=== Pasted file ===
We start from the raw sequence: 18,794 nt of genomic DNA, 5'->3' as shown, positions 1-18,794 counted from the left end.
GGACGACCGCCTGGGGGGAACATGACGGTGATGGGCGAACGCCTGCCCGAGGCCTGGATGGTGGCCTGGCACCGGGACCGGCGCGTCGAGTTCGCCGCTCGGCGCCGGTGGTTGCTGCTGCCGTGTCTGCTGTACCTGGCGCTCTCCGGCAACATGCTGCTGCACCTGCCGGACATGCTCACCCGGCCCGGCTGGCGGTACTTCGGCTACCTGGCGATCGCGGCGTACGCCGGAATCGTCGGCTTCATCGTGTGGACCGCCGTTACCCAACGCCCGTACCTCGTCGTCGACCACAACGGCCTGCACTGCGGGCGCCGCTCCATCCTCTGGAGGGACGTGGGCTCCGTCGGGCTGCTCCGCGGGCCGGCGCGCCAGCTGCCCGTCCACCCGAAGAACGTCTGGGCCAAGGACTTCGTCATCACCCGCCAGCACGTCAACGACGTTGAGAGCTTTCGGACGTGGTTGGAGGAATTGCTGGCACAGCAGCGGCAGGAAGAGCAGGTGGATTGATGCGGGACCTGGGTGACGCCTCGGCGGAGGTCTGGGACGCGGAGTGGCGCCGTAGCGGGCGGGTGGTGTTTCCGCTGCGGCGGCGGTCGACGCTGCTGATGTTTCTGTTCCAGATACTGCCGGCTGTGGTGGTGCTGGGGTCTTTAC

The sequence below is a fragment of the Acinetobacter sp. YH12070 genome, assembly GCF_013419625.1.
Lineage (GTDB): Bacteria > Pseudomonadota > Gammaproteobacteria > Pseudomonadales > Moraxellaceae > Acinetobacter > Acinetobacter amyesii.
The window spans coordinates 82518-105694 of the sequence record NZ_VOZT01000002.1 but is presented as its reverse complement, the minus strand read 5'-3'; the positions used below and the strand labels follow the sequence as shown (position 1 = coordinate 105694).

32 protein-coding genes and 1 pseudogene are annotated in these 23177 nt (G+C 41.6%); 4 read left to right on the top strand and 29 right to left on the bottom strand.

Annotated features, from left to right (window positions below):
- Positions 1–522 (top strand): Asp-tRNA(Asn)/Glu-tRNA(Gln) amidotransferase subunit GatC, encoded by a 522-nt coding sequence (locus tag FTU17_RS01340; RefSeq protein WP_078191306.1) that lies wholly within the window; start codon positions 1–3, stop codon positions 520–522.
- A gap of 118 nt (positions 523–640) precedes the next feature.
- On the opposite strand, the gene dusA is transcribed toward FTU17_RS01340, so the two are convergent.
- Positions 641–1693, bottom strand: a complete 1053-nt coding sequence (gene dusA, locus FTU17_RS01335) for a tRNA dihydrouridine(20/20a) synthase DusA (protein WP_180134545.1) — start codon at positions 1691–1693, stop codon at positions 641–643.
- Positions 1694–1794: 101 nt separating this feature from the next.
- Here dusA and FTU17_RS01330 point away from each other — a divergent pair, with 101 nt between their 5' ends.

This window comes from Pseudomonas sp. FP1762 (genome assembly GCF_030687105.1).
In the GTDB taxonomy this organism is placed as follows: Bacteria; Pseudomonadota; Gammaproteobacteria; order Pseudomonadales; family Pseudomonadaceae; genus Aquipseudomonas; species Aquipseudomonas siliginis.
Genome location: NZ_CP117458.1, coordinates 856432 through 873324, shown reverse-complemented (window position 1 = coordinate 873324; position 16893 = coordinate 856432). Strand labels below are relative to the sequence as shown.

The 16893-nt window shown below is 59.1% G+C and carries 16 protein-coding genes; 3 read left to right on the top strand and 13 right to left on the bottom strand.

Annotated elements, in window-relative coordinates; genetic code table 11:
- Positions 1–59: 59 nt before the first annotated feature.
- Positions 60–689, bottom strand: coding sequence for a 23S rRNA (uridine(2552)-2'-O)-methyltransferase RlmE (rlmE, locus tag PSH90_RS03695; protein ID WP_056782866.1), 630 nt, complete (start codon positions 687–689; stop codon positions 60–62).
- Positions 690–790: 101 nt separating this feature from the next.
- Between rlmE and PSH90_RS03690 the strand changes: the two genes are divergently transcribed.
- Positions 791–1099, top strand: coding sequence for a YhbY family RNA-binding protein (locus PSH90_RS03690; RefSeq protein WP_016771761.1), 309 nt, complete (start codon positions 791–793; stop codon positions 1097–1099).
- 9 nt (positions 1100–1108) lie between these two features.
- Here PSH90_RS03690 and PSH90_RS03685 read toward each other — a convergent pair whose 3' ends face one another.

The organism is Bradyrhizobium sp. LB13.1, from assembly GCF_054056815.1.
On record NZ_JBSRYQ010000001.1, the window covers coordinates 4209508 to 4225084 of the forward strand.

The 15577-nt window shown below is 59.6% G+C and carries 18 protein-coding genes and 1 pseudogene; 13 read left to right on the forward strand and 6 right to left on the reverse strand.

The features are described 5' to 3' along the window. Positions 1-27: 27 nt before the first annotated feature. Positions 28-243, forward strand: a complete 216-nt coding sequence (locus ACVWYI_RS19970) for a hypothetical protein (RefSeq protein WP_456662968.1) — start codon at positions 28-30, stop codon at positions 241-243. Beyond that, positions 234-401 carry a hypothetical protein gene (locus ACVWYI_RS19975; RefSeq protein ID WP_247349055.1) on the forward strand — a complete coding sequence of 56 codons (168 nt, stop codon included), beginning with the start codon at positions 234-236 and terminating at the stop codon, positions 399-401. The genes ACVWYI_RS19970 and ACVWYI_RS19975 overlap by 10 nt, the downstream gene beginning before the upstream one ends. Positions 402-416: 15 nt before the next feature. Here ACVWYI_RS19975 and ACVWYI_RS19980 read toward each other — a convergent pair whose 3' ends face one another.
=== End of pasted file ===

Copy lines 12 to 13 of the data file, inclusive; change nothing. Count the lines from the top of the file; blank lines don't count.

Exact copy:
- Positions 1694–1794: 101 nt separating this feature from the next.
- Here dusA and FTU17_RS01330 point away from each other — a divergent pair, with 101 nt between their 5' ends.